necessary for good TPC (transaction processing consortium benchmark)
numbers.

                                Peter Desnoyers
--

 
 
 

50 thousand TCP connections on Solaris 2.0/SVR4 - is it possible?

Post by Adnan C. Yaq » Sun, 21 Jun 1992 03:27:23


Jim> We have an application that potentially wishes to manage an * number
Jim> of TCP connections, about 10,000 to 50,000.  The target system will be
Jim> Solaris 2.0 running on a SPARC.

Jim> 3) Kernel memory devoted to networking code (mbufs) was fixed at a "small"
Jim>    amount (1 or 2 Meg) and there was no way to bump this up.

Jim> Problem 3 has also been solved in that at worst it will be necessary to
Jim> bump a number in a system configuration file and reboot.

In TCP, the protocol must allocate enough memory to hold "window size"
bytes of data.  For common implementations, "window size" is 4Kbytes.
Therefore, for 50,000 connections, this is about 200Mbytes of mbufs
(actually mblks in SVR4), and that is only the data for the windows,
not to mention the TCP control blocks, IP memory needs, ARP tables...

I hope we know what we are doing here :-)
--

Allen-Bradley Company, Inc., 747 Alpha Drive, Highland Hts., OH 44143, USA
Phone: +1 216 646 4670 FAX: +1 216 646 4484

 
 
 

50 thousand TCP connections on Solaris 2.0/SVR4 - is it possible?

Post by Jim Robins » Sun, 21 Jun 1992 05:25:35





>Jim> We have an application that potentially wishes to manage an * number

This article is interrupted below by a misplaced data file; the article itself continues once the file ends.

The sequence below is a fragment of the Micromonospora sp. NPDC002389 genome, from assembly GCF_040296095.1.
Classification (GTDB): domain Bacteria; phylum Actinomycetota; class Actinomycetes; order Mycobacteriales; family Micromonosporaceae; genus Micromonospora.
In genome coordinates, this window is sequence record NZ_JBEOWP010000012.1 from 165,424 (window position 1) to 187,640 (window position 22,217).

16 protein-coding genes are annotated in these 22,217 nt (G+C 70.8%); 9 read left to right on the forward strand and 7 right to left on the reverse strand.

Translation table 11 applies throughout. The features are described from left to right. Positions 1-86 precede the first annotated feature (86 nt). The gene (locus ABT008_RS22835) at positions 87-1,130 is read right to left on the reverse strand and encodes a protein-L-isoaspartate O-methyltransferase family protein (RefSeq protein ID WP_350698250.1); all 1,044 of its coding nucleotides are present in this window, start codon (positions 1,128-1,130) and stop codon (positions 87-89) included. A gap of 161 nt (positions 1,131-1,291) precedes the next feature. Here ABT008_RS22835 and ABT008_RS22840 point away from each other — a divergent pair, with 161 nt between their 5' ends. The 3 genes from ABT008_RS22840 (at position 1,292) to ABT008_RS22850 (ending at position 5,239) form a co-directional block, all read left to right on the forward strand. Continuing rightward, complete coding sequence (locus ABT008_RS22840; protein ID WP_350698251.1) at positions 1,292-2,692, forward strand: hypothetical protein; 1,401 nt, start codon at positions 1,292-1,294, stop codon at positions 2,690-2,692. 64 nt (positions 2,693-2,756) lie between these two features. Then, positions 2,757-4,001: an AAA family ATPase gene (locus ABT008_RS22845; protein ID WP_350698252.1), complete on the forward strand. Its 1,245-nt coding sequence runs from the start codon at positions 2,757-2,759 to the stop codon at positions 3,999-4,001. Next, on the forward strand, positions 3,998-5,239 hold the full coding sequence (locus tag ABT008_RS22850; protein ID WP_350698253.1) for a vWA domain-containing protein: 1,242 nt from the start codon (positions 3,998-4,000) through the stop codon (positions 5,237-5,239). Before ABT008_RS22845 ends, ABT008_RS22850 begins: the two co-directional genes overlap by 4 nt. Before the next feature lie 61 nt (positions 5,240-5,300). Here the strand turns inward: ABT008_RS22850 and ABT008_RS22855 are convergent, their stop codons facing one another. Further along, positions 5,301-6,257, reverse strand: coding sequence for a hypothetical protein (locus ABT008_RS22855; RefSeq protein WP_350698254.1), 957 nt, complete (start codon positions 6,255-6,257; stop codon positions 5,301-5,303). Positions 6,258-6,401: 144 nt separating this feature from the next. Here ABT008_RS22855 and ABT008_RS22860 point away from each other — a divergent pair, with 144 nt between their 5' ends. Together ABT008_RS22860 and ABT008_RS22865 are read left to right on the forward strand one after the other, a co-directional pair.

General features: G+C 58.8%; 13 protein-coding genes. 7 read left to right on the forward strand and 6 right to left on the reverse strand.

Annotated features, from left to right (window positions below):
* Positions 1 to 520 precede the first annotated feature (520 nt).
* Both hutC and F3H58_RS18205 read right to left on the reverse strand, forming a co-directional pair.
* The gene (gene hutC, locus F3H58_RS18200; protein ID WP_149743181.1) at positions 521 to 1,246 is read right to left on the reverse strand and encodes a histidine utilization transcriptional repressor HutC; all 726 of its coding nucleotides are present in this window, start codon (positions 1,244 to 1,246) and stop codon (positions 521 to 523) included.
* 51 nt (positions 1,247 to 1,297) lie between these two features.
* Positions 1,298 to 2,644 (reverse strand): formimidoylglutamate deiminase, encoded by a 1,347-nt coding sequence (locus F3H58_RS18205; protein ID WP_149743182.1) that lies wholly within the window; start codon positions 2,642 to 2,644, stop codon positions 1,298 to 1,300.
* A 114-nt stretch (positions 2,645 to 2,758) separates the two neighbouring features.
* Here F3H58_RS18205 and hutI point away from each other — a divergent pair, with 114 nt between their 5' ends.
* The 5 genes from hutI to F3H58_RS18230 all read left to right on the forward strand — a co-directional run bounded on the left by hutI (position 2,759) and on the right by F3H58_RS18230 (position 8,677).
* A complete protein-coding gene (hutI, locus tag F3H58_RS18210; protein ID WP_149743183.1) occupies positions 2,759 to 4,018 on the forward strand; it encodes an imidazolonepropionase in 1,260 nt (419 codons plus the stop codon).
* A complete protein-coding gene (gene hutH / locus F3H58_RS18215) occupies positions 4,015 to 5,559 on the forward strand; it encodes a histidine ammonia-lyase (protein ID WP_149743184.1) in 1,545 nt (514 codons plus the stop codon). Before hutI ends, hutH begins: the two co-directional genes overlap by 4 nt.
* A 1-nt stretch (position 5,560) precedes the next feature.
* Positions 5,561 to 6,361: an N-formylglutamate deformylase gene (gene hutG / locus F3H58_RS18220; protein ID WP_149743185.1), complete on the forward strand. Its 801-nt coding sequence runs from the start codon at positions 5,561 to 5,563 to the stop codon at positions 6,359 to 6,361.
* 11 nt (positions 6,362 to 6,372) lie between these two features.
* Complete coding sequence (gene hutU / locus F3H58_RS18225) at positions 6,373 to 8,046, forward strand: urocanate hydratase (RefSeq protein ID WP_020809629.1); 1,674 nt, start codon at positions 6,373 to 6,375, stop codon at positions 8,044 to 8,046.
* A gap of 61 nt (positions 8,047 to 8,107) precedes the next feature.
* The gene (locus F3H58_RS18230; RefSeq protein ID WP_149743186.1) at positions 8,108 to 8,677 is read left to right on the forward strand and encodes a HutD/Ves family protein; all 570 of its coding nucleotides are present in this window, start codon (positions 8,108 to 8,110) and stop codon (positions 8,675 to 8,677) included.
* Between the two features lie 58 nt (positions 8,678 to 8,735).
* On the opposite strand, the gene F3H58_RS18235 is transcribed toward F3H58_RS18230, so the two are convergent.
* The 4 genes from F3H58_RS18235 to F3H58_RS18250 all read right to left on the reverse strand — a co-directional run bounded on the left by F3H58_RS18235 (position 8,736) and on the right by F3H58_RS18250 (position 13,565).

>Jim> of TCP connections, about 10,000 to 50,000.  The target system will be
>Jim> Solaris 2.0 running on a SPARC.

>Jim> 3) Kernel memory devoted to networking code (mbufs) was fixed at a "small"
>Jim>    amount (1 or 2 Meg) and there was no way to bump this up.

>Jim> Problem 3 has also been solved in that at worst it will be necessary to
>Jim> bump a number in a system configuration file and reboot.

>In TCP, the protocol must allocate enough memory to hold "window size"
>bytes of data.  For common implementations, "window size" is 4Kbytes.
>Therefore, for 50,000 connections, this is about 200Mbytes of mbufs
>(actually mblks in SVR4), and that is only the data for the windows,
>not to mention the TCP control blocks, IP memory needs, ARP tables...

We had considered this and one possibility is to reduce the window size
(which is realized as the socket buffer sizes) using setsockopt(). That
would normally result in a performance hit due to reduced pipelining of
messages.  However, since our metric of interest is *total* message
thruput, and since our message size averages 100 to 200 bytes, we should be
able to get away with a fairly small window.

I suppose if we really wanted to get fancy, socket buffer size
could be dynamically managed by the application depending on the number of
current TCP connections; but, like Scarlet O'Hara, I would rather think
about that tomorrow.

Quote:>I hope we know what we are doing here :-)

That remains to be seen :-).
--
Jim Robinson

{ubc-cs!van-bc,uunet}!mdivax1!robinson
 
 
 

50 thousand TCP connections on Solaris 2.0/SVR4 - is it possible?

Post by Boyd Rober » Sun, 21 Jun 1992 06:02:16


50000 TCP/IP connections.  Just how many packets a second will that
be?  And just how many cycles will you need to service them all?


``When the going gets wierd, the weird turn pro...''

 
 
 

50 thousand TCP connections on Solaris 2.0/SVR4 - is it possible?

Post by Dan Bernste » Tue, 23 Jun 1992 08:57:59


Consider: From one Sun 4 with no kernel modifications, using just a few
hundred TCP connections at once, I brought down the PSINet-NSFNet
gateway for hours one day last December. (It was an accident, I swear.)
The idiots designing networks keep talking about how many *bytes* per